Court Form Nuts & Bolts
Many of the requirements for good court forms differ depending on the form's use and the type of program. There are, however, certain rules that should be followed for all court forms:
Collect data that reflects program goals
One objective in designing the forms is to collect the information needed to accomplish ongoing monitoring of the ADR program and to evaluate it from time to time. Get input from stakeholders to help ensure that the forms gather the information required.
Keep it simple
The form should be easy to understand and easy to complete. Format the form so that it can be easily followed. Use checkboxes to shorten the length of time needed to complete the form and maintain uniform responses. Checkboxes and uniform responses make it easier for administrative staff to enter the data into the court docket. Make sure as well that those filling out the forms can readily respond to particular items.
Make the form's language accessible to everyone
In many cases those filling out the forms will be representing themselves. The language of the forms should reflect this. Use direct, every day language as often as possible. Keep sentences short. Whenever possible, translate the forms into languages that reflect the population served by the court.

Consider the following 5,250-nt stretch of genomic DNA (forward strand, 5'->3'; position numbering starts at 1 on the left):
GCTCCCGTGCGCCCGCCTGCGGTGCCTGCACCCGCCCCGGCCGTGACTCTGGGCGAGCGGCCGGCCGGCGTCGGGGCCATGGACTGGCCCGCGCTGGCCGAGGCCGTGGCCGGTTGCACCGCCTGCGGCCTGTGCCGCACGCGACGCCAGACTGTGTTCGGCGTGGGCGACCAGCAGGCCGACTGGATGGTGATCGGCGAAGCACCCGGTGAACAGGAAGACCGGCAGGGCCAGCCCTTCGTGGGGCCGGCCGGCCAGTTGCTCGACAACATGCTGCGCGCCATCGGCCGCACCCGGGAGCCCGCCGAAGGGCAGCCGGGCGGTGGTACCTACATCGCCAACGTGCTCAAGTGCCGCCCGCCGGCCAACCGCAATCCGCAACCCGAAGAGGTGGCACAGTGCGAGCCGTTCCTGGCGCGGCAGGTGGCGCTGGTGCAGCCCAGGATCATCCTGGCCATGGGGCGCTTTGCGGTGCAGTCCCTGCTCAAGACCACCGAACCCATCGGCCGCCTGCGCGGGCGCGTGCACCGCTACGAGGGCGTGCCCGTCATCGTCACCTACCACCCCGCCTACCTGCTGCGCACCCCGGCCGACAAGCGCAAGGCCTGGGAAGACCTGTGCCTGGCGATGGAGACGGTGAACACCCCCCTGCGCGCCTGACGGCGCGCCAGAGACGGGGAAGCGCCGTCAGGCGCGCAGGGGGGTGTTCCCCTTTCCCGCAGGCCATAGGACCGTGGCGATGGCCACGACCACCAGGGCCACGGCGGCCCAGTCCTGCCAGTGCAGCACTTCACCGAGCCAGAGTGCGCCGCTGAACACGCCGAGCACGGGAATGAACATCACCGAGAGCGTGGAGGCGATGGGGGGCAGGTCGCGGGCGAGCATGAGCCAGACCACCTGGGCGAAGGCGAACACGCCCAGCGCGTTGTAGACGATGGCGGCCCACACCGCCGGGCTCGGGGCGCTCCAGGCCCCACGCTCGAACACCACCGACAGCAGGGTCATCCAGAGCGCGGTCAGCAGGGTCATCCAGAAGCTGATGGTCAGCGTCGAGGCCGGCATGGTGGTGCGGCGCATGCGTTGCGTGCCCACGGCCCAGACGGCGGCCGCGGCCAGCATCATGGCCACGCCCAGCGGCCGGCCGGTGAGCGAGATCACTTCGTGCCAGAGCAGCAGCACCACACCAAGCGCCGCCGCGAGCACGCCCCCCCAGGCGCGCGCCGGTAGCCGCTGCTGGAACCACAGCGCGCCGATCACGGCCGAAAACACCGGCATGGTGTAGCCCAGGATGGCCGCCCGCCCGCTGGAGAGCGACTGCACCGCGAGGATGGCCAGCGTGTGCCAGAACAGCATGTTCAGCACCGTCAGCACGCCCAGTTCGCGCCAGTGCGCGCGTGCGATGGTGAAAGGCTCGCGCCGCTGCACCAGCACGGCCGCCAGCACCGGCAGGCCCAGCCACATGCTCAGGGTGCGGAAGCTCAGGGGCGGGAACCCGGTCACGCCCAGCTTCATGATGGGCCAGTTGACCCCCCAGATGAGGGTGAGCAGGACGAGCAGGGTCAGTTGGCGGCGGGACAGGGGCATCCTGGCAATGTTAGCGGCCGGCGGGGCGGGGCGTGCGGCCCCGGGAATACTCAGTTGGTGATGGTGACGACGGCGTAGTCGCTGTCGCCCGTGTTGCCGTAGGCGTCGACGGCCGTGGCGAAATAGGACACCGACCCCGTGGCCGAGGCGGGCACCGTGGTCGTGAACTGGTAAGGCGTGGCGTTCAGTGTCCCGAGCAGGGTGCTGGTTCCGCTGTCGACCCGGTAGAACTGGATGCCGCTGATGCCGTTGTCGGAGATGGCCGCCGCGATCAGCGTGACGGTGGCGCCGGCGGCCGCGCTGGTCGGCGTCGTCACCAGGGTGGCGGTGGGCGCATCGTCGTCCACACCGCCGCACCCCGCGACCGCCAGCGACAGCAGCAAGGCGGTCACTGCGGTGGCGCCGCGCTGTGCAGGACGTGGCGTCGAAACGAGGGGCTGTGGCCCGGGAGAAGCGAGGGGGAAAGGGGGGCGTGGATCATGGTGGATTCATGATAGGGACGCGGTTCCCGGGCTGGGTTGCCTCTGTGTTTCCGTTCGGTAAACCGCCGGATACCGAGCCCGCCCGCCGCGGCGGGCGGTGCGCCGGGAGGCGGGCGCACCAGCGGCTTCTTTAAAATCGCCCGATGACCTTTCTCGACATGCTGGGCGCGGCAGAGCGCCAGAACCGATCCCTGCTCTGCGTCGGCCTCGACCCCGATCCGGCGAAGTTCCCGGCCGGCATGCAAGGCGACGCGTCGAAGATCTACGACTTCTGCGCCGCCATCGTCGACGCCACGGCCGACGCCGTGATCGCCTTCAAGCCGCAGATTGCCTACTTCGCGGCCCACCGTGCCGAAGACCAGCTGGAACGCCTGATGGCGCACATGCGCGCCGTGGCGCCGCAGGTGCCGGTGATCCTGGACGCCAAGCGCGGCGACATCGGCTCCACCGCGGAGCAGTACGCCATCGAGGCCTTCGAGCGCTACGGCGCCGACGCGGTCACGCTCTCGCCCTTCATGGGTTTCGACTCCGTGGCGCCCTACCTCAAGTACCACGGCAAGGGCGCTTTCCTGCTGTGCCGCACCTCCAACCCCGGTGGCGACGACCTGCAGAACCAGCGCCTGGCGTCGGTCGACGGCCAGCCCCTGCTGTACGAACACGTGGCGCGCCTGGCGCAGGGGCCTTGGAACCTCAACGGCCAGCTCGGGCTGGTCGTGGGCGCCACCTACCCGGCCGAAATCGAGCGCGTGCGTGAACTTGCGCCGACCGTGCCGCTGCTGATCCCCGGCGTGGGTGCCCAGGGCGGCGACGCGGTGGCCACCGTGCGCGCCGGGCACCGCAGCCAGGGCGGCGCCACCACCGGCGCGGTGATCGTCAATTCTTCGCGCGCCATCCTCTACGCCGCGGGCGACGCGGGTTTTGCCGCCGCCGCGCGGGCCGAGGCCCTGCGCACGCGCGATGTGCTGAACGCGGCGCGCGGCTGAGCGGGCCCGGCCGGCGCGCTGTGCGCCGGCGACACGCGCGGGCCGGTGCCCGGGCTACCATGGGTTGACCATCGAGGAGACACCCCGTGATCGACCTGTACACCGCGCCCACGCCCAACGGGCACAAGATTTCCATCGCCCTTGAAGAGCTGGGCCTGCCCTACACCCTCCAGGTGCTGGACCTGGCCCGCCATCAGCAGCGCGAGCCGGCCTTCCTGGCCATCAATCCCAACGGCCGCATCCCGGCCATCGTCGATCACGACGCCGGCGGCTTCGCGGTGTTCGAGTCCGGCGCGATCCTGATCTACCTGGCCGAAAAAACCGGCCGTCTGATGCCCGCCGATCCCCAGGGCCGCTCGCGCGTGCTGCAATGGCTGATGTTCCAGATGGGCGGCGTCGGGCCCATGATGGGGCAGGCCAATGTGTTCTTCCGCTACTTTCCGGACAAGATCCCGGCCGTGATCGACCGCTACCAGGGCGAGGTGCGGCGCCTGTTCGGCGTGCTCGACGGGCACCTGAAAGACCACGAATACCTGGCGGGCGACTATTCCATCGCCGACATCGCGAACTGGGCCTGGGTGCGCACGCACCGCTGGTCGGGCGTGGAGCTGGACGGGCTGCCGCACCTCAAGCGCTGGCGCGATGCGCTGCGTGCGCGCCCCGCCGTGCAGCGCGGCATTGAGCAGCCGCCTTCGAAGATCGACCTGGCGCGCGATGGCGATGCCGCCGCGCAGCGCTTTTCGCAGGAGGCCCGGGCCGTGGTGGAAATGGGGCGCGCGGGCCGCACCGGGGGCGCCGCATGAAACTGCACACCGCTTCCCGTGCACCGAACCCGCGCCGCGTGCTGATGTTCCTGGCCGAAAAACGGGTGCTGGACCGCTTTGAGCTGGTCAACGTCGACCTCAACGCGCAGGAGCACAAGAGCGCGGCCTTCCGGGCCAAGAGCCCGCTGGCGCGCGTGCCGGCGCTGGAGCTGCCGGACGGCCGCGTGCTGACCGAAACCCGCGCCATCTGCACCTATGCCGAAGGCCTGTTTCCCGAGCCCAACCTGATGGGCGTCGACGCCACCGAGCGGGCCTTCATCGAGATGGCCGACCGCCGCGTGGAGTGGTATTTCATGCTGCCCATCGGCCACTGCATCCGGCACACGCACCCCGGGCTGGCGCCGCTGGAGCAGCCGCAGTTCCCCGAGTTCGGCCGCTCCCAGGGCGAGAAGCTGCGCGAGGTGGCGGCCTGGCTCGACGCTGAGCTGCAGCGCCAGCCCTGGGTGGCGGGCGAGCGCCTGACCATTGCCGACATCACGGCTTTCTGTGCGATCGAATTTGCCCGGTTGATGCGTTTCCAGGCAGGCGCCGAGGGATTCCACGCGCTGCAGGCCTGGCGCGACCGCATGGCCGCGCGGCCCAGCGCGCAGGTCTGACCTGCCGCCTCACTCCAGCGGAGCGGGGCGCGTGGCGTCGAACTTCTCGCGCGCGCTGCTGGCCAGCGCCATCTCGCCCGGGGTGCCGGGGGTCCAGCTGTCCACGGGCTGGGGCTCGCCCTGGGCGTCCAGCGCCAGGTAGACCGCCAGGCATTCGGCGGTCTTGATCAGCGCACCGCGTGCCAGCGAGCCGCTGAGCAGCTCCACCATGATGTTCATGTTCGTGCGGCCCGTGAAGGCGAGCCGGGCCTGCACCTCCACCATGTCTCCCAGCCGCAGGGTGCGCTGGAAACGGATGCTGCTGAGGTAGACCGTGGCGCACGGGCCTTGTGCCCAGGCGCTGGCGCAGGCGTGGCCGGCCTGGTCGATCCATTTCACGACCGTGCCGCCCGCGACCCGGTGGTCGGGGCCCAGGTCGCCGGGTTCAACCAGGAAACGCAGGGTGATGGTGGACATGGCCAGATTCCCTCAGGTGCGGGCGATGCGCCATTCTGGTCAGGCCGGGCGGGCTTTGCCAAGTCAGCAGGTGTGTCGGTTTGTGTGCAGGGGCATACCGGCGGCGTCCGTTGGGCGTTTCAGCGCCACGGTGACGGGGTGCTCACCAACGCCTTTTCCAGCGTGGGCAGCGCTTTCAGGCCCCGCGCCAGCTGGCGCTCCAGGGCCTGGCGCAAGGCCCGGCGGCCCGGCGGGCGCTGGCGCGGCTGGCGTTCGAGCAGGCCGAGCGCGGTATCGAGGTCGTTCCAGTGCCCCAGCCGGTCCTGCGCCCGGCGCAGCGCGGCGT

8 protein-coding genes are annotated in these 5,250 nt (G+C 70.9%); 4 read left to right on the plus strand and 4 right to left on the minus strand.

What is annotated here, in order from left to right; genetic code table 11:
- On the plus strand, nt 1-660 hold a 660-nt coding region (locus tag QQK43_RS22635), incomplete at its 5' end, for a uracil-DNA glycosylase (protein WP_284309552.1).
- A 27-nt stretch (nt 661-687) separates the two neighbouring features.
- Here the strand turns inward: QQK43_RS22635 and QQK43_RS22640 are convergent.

Use precise language
Ambiguous language can lead to misunderstandings, particularly in orders to participate in an ADR process. It can also lead to improper completion of forms. Leave nothing open to interpretation. If providing choices for responses to a particular item, make sure they cover all the possibilities and don't overlap from one item to another.
Provide good direction
Use forms for more than just collecting information for the court. Use them as well to inform attorneys, parties, and neutrals about the ADR process and what is expected of them from referral to informing the court of the outcome.
Make forms uniform and accessible
As much as possible, use standard forms across jurisdictions. This will help those working in multiple jurisdictions. It will also be useful to the gathering of monitoring and evaluation information so that programs can be compared across jurisdictions. Post the forms online and, if possible, have lawyers, parties, and mediators fill them out online.
Need help with your court mediation forms? Ask RSI, the Court ADR Experts
Beyond offering resources on this site, RSI also works with courts to develop mediation programs. We have helped many courts create or revise their court forms. For information about how we could help you, please email us.